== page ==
By Joe Public
Only three years after the closure of News of the World, and two years after the launch of its replacement Sun on Sunday, Rupert Murdoch’s News Corp parent company of subsidiary News UK is about to be engulfed in yet another serious scandal.
This time, the allegations are far more serious than phone hacking. On Monday, BBC Panorama will expose one of Murdoch’s longest serving journalist. Mazher Mahmood, the undercover reporter who spent most of his career under Murdoch titles pretending to be a real sheikh and enticing subjects to break the law before handing evidence over to the police.
In July, at a trial of Tulisa Contavlos for dealing cocaine, Mahmood, the main prosecution witness was called a liar. Since then, two trials involving Mahmood – again as a prosecution witness – have collapsed. Worse, another 13 arrested for football match fixing by National Crime Agency have had their cases dropped.
No longer a witness of truth, he’s now facing a perjury charge. Even though suspended by his employers News UK [Sun on Sunday], they have been funding his legal fees. What makes this arrangement eye catching is at the height of the phone hacking scandal in 2011, News Group Newspapers [News Corp] had stopped paying Andy Coulson’s legal fees a month after his arrest in July on charges related to phone hacking and payments to public officials.
Back on 23 August 2011, Tom Mockridge, the new CEO of News International, wrote to Coulson:
We take this opportunity to be clear that NGN Limited’s payment of your reasonable professional costs and expenses under the Agreement… relates solely to your required participation in any such proceedings by reason of the performance of your duties as Editor of News of the World as a former employee of NGN Limited under the terms set out in your contract of employment. Therefore, NGN Limited will pay for your reasonable expenses in accordance with clause 4.6 in respect of the Leveson inquiry and the Select Committee investigations. As a result of recent events, NGN Limited has reviewed clause 4.6 and has formed the view that clause 4.6 does not require it to reimburse costs that relate to proceedings (including criminal) which relate to alleged conduct outside the scope of your contract of employment. Consequently, effective from the date of this letter, neither NGN Limited nor any Associated Company will provide any assistance towards costs and expenses incurred by you in defence of, or appearance in, any criminal proceedings or other proceedings relating to alleged conduct outside the scope of the terms set out in your contract of employment. If NGN Limited has previously made payment of invoices relating to any such proceedings it will not seek to recover payment at this stage. If you have any claims for fees incurred up until the date of this letter, please forward them to NGN Limited as soon as possible. Any future invoices for costs incurred after the date of this letter and relating to the matters described above will not be paid by NGN Limited.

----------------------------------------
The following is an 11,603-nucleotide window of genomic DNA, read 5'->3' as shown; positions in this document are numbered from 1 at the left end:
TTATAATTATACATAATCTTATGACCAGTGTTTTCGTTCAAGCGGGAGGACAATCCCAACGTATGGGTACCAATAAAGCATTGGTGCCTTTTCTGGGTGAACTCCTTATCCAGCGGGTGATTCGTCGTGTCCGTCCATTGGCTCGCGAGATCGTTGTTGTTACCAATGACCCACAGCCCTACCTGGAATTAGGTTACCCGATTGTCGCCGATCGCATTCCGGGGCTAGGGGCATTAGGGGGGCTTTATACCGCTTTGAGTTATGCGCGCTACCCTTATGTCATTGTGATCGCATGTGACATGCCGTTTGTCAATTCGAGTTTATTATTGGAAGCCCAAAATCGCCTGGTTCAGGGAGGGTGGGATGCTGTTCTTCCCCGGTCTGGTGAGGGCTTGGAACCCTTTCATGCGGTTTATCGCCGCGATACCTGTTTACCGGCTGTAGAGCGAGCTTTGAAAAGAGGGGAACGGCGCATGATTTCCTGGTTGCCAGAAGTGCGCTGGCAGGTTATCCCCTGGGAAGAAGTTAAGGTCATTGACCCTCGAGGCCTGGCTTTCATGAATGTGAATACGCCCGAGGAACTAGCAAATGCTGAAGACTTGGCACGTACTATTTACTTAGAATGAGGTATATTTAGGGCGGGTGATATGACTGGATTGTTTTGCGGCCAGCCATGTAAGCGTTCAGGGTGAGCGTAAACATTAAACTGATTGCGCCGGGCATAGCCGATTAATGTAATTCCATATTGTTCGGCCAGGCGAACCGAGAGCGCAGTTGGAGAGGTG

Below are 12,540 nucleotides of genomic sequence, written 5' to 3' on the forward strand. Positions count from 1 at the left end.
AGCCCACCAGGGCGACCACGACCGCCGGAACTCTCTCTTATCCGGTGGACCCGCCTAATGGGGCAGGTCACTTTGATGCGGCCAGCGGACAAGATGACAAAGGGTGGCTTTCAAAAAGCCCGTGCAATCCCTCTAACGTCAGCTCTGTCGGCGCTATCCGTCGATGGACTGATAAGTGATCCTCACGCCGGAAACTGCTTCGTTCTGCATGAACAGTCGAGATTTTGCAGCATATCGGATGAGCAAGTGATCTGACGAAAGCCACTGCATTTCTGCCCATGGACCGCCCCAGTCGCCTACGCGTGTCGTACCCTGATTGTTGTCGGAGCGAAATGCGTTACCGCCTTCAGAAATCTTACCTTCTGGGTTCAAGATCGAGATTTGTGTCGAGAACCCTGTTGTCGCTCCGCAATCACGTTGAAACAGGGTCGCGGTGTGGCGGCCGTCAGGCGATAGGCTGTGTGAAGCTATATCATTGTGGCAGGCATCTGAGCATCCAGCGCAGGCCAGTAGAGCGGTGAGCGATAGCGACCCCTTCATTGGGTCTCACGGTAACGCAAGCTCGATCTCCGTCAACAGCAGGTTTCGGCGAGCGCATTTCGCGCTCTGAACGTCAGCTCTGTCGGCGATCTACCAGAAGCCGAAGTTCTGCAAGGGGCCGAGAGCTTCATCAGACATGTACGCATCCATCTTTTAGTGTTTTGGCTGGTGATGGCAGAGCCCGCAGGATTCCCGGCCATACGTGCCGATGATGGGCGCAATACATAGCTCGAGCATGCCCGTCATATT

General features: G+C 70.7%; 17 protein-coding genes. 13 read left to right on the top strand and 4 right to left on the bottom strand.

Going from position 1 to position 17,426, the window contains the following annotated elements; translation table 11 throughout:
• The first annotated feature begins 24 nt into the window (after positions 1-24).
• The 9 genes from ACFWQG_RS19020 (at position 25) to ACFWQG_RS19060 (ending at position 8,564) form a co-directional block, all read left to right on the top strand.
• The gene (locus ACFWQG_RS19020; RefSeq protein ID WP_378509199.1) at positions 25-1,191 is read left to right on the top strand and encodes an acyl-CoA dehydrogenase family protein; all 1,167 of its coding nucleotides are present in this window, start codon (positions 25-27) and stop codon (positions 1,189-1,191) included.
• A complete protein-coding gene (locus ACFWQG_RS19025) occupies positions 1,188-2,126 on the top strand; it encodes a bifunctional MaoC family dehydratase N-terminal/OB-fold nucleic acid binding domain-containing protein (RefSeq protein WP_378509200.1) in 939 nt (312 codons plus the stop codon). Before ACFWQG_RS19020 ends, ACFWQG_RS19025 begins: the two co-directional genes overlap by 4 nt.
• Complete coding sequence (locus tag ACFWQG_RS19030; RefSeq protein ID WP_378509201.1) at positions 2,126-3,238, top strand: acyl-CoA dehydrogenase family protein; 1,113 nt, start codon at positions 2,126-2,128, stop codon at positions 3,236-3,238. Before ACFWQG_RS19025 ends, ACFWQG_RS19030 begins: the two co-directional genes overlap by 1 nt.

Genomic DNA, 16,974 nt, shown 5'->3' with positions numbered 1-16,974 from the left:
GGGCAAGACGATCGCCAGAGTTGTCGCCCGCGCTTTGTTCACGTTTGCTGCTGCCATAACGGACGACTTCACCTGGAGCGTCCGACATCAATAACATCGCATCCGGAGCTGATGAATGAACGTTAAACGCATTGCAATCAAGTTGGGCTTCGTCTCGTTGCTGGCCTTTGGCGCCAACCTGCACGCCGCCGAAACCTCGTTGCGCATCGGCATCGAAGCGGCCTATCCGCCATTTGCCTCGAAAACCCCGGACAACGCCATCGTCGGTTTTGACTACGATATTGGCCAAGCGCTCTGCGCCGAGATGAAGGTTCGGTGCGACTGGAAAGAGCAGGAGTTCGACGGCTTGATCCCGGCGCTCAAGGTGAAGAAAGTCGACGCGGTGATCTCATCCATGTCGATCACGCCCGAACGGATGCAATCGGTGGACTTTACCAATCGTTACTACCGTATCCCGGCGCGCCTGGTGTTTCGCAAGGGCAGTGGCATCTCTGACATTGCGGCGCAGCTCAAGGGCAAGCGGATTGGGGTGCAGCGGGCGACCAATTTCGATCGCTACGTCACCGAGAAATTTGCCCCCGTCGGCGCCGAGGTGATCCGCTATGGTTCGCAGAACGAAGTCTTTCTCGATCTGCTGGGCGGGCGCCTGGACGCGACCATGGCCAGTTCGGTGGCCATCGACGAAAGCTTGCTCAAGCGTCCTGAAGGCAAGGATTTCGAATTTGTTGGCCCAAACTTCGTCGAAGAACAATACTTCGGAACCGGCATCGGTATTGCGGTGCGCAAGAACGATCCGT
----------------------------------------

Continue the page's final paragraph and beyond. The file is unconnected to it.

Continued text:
A week later, DLA Piper acting for Coulson replied challenging that stance.
On Sept 5th, Allen & Overy for NGN replied by maintaining their position.
Then James Laddie QC for Coulson submitted:
That it was in NGN’s interest just as much as in the Coulson’s interest to assist Coulson to defeat allegations of unlawful conduct arising out of his editorship of the News of the World. There was no divergence of interest between the Coulson and NGN. If the Coulson with the assistance of lawyers paid for by the NGN was able to rebut allegations of wrongdoing [whether in a civil or criminal context] NGN benefited too because it eliminated the possibility of the NGN being held vicariously liable for the Coulson’s actions.
Mr Christopher Jeans QC, for NGN, submitted:
That the clause is directed at protecting Mr Coulson from legal professional expenses arising from the ordinary occupational hazards of having been an Editor. The purpose of the clause is to protect him from the cost of the sort of inquiries and proceedings into which an Editor may inevitably be drawn by virtue of his position. Editors may be drawn into a wide range of inquiries and proceedings as a result of being Editor. Libel actions and press complaints inquiries are the most obvious examples. A criminal investigation into the Editor’s alleged personal criminal behaviour, relating to payments to police officers or interception of communications, is not among the ordinary occupational hazards of being an Editor. It is not within the contemplation of the clause.
Laddie QC countered with the argument that: “Criminal conduct at work lies within the scope of employment.”